Let's make this one fact clear - I am a coward.
When I was in Japan this summer, I wanted so badly to visit an area affected by the tsunami. I settled on Ishinomaki - mostly because it was the furthest place I could reach via train. However, once I found out that it had not only lost a lot of its community but an entire elementary school in the tsunami, I lost my courage. All those suffering families with their children gone in an instant - it broke my heart. The last thing I wanted to do was to go and have those victims think that some foreigner was there to gawk at their pain. I still wanted to go - I wanted to feel and to mourn and to help those who were hurting. But since I felt that I would only be seen as an outsider, I didn't dare.
Last week, in church, our bishop got up and announced that the stake was trying to organize a trip up to the Hurricane Sandy disaster area to help with clean up. My stomach got really tight - I realized that while I wanted to go, I was also absolutely terrified to go. All during church, I thought about that opportunity and whether or not I should take it. I'm young and strong. I can work hard. I have no dependents. I told my bishop I could conditionally go. And then the pieces started to come together and I told my bishop a few days later that I could definitely go. Even as I made plans and packed and prepared, I couldn't let go of the feeling that I was absolutely terrified. The last thing I wanted to do was to inflict pain on the victims - to have them think that I was there to gawk at their pain or that I was condescendingly offering my services. However, I kept thinking of Ishinomaki and that lost opportunity - how much I wished I could have helped. Here was a real chance to help my own people, my countrymen and also a way of hopefully making up for my cowardice in Japan. Right?
I learned a few things about courage this weekend.
(1) Courage is not some big thing. It's the culmination of a million little things.
(2) Every person I met this weekend was an example to me of great courage.
Every location that my team and I helped this weekend were individuals who were seeking for help on behalf of someone else. I have no idea about the state of their own homes but there they were, working alongside us through the long hours with a zeal and energy that surpassed even our own. They were optimistic and kind and took the time to tell each of us a little of why they were involved and why they cared about the person they were helping. It was quite inspiring.
In fact, generally, everyone we met kept an eye out for each other. Some homes we stopped by, no one was at home but their neighbors would show up next to us to help us get a hold of the owners by cell phone or to explain which of their neighbors had returned and which ones hadn't, which ones were in need of help and which ones had already been taken care of.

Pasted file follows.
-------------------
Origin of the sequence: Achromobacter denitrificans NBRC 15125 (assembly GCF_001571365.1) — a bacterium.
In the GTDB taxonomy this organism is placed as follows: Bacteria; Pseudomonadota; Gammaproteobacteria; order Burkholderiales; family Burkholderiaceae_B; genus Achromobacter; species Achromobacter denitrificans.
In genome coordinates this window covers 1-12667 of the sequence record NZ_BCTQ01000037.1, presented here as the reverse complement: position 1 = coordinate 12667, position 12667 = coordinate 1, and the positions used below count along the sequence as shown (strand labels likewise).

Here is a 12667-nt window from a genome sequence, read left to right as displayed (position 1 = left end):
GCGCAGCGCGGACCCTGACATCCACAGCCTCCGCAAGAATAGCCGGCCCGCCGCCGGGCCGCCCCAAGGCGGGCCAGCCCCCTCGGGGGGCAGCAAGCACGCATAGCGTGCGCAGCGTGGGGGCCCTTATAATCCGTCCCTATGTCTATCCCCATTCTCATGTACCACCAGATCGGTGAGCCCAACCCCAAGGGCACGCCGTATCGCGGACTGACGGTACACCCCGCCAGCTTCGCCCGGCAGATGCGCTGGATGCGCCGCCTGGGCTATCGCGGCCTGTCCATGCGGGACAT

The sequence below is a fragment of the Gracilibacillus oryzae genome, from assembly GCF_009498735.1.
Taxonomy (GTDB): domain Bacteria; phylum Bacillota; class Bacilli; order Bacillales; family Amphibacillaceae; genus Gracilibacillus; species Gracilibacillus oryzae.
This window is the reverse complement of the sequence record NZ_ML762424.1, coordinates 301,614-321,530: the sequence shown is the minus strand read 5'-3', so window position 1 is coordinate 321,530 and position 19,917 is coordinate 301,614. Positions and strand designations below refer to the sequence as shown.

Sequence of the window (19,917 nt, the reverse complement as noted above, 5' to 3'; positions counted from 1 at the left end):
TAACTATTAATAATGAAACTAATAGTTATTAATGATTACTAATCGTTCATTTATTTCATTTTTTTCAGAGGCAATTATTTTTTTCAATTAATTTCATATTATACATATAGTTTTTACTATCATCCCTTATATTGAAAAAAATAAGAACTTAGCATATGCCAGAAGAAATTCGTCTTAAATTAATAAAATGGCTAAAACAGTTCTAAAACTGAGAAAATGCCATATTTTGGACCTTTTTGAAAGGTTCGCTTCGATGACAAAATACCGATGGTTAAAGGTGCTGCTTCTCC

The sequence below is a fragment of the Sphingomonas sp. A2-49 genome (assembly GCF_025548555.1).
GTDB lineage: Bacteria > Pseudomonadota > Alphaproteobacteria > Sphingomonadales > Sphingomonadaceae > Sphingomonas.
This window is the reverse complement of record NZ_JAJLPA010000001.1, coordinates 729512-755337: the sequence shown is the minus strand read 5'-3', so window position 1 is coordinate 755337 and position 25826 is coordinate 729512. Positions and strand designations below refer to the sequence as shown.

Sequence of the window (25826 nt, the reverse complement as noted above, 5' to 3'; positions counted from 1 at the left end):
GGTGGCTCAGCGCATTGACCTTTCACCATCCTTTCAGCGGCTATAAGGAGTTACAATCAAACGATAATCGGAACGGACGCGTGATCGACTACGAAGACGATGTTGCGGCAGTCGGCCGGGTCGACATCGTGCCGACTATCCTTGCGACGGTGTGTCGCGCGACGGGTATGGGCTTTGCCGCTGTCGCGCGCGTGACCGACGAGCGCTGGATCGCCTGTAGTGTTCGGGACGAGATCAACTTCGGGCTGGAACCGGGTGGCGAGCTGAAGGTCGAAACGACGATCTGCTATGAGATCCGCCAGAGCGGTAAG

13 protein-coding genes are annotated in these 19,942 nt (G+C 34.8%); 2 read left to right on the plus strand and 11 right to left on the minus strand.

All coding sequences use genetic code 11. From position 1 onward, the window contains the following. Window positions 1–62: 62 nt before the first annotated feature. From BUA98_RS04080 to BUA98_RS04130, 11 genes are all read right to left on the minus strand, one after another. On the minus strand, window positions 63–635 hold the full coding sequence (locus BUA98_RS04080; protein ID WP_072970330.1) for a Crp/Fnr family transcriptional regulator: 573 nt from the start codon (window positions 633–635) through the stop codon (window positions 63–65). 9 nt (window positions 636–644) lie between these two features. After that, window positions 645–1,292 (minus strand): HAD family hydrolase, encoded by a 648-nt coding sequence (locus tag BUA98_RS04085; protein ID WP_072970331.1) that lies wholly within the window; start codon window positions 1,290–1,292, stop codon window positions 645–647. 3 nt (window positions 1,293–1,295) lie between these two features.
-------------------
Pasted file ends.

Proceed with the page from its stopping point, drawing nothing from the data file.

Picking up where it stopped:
People driving by in their cars would yell out at us, "God bless you," even though we had never helped them. Even the stake president from the church building we were staying in attended our quick sacrament service to tell us, "I don't even know if you are serving in our stake boundaries and frankly, it doesn't matter, but thank you, thank you for the service you are giving to our people." This from the man who opened his church to us, this from the man who helped clean up after we left in preparation for his own Sunday services, this from the man whose stake members filled us with leftover lentil stew and french bread. Even the people who helped organize our services were locals themselves who gave up their weekends to tell us where to go and stay in contact with us as we worked and traveled from house to house. I never found out their own situations but I can't help but think they were affected as well.
(3) It doesn't just take courage to survive hard times - it also takes kindness, cheerfulness and mostly, love.
I think I always thought that it would take a lot of bravery to survive and deal with the aftermath of a disaster like this. But I learned something entirely different from the people that I met. It does take bravery but our acts of courage come in the form of something with less bravado and more compassion. The kindnesses that I saw among everyone I met helped to lift the weight and burden of the aftermath. It was overwhelming at times to think about - almost crushing. However, all of these little things helped to infuse sparks of hope into the situation.
Their road ahead is not going to be easy. It will continue to take a lot of courage to face all the tasks of putting a house and a life back in order.
I think Mormon was right when he said, "perfect love casteth out all fear." Let's not forget to show each other love and to learn better to love. There is nothing that helps us to gain courage so much as that.